This week, I tracked sleep quantity and attempted to relate it to the amount of caffeine consumed throughout the day. Having a good night’s sleep can mean the world of difference in my own day to day, and correlates to whether or not I need more than one cup of coffee to feel human.
Shifting from the learning perspective to the teaching perspective when considering the importance of data, I was considering this week what teachers would be interested in knowing about their students. Sleep, I imagined would be one of them. It has been proven that lack of sleep, or poor quality of sleep, can negatively impact a student’s ability to focus and do well in school (Sharma, 2014). When interacting face-to-face, teachers would be able to pick up on body language and other clues easily to determine how well rested a student is feeling. In a virtual classroom, using the same clues becomes quite difficult, especially if the student is unable to (or doesn’t want to) use their camera. In the virtual class session this week, Ben Williamson shared a recent article in CNN Business (Chan, 2021) that stated emotion recognition AI may help teachers identify if students are happy, sad, angry, surprised, or fearful. With this advancement, it’s likely only a matter of time before we can add sleep deprived to the list.
When creating the visualisation, I put on my technology hat to put together an easily understood sleep diagram – something that a teacher could use to determined within a few seconds whether or not the student was well rested, or if lack of sleep could be a reason for their lack of motivation.
One thing that I do in my professional life is create dashboards for different data collected on a business’ physical locations, such as review ratings. One of the ways that we can visualise the ratings in the tool I work with is a geographical map that uses a RAG status to highlight which locations are doing well and which ones could use some improvements by coloring the location dot red, yellow, or green depending on the average review rating (1-5 scale, with 1 being the worst rating).
My first instinct was to use the same method for my own sleep pattern for the week, imagining that a teacher could look at the size and the color of the circle to determine within a split second whether or not I was well rested. As highlighted by Williamson, Bayne, and Shay (2020), teachers often have a limited view of students in large, or online, programs. The goal of this dashboard was to improve that view and be a window into one thing they would likely notice if interacting with the student face to face.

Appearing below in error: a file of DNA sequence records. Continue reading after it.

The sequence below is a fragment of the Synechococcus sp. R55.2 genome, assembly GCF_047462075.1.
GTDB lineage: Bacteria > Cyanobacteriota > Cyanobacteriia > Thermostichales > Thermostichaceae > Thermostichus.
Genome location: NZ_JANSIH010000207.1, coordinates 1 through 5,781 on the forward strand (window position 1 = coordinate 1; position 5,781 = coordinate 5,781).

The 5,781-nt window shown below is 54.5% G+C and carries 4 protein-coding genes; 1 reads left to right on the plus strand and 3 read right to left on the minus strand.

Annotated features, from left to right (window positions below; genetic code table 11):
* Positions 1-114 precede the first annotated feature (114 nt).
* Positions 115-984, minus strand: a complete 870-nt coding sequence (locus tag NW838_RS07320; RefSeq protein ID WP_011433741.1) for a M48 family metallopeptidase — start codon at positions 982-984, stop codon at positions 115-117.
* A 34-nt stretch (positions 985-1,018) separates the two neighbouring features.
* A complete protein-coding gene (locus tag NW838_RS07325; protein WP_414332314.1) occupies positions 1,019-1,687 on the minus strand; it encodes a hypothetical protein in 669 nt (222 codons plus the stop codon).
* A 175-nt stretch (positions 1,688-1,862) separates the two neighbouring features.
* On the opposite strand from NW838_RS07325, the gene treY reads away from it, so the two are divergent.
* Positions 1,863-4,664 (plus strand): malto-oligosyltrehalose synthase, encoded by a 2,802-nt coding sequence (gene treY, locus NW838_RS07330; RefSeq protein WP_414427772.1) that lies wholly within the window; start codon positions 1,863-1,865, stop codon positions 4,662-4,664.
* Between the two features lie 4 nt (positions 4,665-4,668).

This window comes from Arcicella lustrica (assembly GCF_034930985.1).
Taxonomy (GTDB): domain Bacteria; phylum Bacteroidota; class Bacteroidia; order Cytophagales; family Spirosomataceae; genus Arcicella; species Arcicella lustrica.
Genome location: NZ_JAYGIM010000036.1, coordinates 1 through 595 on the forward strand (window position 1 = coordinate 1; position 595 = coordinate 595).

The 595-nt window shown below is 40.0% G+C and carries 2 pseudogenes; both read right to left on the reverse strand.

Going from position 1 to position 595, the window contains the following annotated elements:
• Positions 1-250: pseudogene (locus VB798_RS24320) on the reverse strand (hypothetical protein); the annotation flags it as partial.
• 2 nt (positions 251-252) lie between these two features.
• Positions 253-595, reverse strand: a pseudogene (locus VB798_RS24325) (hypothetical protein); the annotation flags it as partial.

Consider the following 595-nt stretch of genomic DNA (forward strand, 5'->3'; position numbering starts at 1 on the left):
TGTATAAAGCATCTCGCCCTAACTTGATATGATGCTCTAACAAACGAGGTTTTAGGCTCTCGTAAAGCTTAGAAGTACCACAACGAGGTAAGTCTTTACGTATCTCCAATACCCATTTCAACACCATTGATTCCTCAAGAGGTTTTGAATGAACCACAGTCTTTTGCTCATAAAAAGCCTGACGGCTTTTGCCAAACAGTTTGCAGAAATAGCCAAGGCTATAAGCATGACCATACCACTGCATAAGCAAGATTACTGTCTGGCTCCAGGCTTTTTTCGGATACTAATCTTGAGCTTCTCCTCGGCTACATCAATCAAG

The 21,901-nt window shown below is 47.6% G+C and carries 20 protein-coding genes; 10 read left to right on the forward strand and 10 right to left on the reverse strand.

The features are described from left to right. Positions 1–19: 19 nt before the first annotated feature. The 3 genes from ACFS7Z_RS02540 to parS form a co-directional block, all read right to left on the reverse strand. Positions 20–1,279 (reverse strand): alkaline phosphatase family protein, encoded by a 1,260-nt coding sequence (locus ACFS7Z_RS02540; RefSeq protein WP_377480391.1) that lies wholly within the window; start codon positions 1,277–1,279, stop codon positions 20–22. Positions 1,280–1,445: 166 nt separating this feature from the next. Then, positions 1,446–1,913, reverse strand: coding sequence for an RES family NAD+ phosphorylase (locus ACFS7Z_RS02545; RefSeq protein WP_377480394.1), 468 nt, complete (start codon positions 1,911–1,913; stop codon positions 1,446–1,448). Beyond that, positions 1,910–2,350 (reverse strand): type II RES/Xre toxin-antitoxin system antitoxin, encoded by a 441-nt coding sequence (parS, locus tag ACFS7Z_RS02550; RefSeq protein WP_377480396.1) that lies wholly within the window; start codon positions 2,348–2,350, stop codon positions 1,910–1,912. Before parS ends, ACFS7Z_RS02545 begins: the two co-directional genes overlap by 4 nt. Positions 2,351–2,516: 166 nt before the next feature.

In reality, there are concerns with tracking sleep. One is that it ‘may change how teachers view [students]’ also highlighted by Williamson, Bayne and Shay (2020). I would argue that when it comes to sleep quality, the idea that a teacher views them differently could a positive thing in that the teacher may be able to adapt teaching methods, or dig deeper into why the students is not getting enough sleep. As an educator, I may be asking if this is my responsibility?
Another concern is data privacy. Should sleep quality be a data point that teachers have access to for their students? How would students report the data – self created sleep diaries, or through a wearable device? Should sleep data be considered under GDPR?
From a student’s perspective, if the teacher shares a clear correlation to sleep and their performance, could it contribute to additional sleep disturbance by giving the student anxiety? I’m sure we can all relate to a scenario where we lay in bed at night desperately wanting to fall asleep because we have a big day the following day.
In hindsight, while I can relate the increased caffeine consumption to my own lack of sleep, it wouldn’t necessarily be relevant for a teacher. Many children, I would hope, don’t consume caffeine to make up for the lack of sleep like adults do. Rather, I can imagine that they would be interested in knowing whether or not high stress events are directly contributing to the lack of sleep.
In a world where we are now hiding behind the Zoom camera, these data points could help the teacher understand the student in more context, even if the additional dashboard (or data point) may unfortunately contribute to additional ‘datafication’.
Chan, Milly. (2021, February 21). This AI reads children’s emotions as they learn. CNN Business. Retrieved from https://edition.cnn.com
Sharma M. G153(P) A Study of role of sleep on health and scholastic performance among children. Archives of Disease in Childhood 2014;99:A68.
Williamson, B. Bayne, S. Shay, S. 2020. The datafication of teaching in Higher Education: critical issues and perspectives. Teaching in Higher Education. 25(4), pp. 351-365.